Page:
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    Supreme Court Chief Justice Roberts Says SCOTUS Will Decide Virginia Stay Request

    Chief Justice John Roberts has agreed to allow the Supreme Court to decide whether or not a stay is justified in the Virginia same-sex marriage case.

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    After the Fourth Circuit Court of Appeals denied the request of county clerk Michèle McQuigg to place a stay on its ruling that found Virginia's same-sex marriage ban is unconstitutional, her attorneys asked the Supreme Court to intervene. Moments ago, the nation's high court responded -- as expected. 

    Acknowledging the request, Chief Justice John Roberts has ordered information to be filed by Monday at 5:00 PM. The Court could have granted the stay as requested, refused to grant the stay, or ignored the request and not responded.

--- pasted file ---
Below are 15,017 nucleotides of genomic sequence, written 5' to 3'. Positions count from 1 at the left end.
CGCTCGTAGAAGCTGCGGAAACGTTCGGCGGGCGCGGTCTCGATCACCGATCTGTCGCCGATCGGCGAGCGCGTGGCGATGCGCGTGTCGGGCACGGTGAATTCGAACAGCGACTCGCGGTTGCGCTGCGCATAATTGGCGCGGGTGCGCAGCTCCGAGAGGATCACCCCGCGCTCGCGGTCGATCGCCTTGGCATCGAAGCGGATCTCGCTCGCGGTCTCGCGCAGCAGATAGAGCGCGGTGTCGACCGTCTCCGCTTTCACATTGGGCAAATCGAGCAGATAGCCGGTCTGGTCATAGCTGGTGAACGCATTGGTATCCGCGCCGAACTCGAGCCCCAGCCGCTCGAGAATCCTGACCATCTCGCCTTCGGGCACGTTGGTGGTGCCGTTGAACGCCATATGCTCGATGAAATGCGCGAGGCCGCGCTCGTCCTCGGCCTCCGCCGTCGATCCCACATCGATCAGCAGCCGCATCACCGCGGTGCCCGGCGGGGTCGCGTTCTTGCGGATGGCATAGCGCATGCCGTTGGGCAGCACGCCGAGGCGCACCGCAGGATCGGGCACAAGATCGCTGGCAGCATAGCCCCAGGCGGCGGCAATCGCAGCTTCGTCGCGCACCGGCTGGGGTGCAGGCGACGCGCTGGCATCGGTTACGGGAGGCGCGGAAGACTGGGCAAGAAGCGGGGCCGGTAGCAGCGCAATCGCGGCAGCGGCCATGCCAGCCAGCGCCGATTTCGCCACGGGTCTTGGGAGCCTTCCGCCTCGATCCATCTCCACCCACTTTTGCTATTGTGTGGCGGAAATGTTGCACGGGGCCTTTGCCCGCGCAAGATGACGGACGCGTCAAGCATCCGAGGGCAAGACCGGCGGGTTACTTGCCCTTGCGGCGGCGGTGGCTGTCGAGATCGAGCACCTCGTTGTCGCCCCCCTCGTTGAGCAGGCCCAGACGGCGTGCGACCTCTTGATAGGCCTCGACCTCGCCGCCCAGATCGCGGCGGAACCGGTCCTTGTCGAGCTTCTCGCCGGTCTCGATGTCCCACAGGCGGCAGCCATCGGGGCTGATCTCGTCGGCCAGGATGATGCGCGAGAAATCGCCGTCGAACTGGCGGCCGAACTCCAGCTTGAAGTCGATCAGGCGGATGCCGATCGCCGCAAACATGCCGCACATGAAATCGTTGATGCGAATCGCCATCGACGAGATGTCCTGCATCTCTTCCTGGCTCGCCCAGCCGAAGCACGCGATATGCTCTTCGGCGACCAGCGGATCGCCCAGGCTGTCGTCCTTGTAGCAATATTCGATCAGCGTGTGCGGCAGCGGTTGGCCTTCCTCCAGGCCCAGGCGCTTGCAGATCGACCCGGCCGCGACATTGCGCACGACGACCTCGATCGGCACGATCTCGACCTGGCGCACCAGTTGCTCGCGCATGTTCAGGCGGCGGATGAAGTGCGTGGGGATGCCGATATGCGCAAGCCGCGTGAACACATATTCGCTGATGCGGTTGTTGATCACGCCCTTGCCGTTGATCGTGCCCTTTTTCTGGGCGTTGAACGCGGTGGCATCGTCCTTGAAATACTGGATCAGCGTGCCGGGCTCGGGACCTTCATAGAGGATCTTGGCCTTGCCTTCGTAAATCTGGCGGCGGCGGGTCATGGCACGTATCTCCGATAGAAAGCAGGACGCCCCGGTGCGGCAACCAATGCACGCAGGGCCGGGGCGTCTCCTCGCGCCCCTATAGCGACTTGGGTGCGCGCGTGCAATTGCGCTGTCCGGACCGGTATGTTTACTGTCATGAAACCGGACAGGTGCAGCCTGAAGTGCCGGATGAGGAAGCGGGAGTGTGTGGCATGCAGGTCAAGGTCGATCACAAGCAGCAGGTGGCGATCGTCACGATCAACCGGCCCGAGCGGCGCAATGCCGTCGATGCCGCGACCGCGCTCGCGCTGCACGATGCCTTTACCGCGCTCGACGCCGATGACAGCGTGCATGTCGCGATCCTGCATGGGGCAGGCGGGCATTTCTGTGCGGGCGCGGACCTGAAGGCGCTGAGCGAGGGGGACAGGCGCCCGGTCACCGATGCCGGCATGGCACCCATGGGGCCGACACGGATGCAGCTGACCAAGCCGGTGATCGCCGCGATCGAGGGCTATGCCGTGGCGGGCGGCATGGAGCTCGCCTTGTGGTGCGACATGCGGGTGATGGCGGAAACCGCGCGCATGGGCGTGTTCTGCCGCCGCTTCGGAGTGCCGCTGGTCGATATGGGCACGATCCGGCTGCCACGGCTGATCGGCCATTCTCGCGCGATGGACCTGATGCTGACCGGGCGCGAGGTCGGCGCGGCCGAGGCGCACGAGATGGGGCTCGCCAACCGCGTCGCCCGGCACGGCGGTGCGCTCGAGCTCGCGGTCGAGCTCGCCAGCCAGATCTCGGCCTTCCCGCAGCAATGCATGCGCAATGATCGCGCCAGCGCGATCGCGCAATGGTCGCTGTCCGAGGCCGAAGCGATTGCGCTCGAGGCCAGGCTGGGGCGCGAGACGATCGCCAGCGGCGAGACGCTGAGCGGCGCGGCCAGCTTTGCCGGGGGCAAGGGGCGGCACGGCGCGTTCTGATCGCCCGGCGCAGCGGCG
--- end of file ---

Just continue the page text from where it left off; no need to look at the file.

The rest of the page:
This week, the Fourth Circuit confirmed that marriages in Virginia could begin next Thursday. That still holds, unless the Supreme Court rules otherwise -- which is likely.

    The Alliance Defending Freedom, the anti-gay Christian legal firm that represents McQuigg, stated Wednesday they indeed would seek a stay at the Supreme Court.

    The original case was filed last year as Bostic v. McDonnell, then, as Bostic v. Rainey, and now, as Bostic v. Schaefer. The request for a stay is McQuigg v. Bostic.

     

    UPDATE 08.17.14: An earlier version of this article incorrectly stated the US Supreme Court has issued every stay regarding same-sex marriage that has been requested of it. That was incorrect.

    Image by American Foundation for Equal Rights
    Hat tip: Joe Jervis

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